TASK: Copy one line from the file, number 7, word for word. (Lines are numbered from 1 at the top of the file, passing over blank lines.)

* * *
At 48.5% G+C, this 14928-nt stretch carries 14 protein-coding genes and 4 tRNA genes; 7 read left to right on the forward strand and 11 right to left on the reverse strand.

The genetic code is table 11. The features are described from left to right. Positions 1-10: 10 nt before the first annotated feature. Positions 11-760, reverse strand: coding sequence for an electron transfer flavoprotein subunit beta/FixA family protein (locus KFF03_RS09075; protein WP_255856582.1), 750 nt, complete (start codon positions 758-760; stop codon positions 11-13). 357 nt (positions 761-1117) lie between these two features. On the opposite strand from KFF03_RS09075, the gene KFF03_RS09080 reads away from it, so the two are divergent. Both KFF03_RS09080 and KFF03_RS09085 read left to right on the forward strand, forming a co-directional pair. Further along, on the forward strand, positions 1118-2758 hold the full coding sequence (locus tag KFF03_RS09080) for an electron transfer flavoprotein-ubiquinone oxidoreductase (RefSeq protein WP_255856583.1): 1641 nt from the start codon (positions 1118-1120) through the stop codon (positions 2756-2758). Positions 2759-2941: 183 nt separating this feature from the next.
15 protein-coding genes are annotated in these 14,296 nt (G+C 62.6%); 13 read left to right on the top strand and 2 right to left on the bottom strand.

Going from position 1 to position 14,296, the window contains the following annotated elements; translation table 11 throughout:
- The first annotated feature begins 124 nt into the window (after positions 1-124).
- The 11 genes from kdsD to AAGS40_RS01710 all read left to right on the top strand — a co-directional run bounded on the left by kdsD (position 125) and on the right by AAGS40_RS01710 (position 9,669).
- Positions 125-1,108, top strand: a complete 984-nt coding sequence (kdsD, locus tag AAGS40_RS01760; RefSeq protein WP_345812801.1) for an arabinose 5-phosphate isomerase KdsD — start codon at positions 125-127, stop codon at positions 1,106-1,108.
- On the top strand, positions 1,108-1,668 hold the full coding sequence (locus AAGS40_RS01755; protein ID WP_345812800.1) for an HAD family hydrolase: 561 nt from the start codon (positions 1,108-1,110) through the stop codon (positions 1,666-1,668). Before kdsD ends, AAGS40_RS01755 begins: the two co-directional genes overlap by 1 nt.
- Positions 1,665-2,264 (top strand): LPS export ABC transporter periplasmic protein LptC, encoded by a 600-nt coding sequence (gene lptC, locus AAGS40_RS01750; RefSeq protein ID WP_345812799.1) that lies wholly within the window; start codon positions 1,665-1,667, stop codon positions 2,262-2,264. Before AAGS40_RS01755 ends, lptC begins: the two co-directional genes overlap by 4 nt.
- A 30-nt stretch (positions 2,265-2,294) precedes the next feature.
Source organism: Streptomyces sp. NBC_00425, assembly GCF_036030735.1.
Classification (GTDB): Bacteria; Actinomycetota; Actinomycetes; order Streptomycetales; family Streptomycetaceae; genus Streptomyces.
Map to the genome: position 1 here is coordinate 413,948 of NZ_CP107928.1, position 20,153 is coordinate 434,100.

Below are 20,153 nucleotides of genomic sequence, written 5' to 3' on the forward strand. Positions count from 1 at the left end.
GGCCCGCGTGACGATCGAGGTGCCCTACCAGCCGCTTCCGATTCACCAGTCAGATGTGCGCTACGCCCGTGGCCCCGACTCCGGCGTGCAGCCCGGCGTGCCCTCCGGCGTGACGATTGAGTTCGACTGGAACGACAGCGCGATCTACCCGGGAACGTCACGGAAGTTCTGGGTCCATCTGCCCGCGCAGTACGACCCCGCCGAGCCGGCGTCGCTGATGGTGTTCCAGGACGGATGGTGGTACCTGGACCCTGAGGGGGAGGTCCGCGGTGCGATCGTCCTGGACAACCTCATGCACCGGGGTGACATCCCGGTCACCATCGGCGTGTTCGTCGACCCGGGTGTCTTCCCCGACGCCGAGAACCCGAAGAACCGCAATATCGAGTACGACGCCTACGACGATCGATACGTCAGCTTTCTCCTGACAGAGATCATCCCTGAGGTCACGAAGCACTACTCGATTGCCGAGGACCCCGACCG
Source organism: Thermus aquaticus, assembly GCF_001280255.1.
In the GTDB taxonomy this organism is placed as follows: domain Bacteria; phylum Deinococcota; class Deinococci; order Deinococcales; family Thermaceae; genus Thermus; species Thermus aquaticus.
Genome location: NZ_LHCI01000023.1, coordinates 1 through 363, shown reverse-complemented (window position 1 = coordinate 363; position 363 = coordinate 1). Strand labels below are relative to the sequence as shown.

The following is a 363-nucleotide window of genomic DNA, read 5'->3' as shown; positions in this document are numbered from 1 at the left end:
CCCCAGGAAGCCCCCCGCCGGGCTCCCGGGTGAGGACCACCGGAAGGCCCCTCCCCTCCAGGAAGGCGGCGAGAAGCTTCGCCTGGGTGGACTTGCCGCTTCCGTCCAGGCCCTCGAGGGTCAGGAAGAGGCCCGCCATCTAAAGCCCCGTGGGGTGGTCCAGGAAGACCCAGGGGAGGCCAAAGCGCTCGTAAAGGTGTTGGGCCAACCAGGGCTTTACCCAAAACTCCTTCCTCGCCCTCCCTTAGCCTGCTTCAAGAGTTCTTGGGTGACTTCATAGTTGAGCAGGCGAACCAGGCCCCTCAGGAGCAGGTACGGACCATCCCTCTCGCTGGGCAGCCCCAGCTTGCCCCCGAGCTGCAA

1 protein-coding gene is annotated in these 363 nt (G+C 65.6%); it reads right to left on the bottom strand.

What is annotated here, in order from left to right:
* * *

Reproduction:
- Positions 125-1,108, top strand: a complete 984-nt coding sequence (kdsD, locus tag AAGS40_RS01760; RefSeq protein WP_345812801.1) for an arabinose 5-phosphate isomerase KdsD — start codon at positions 125-127, stop codon at positions 1,106-1,108.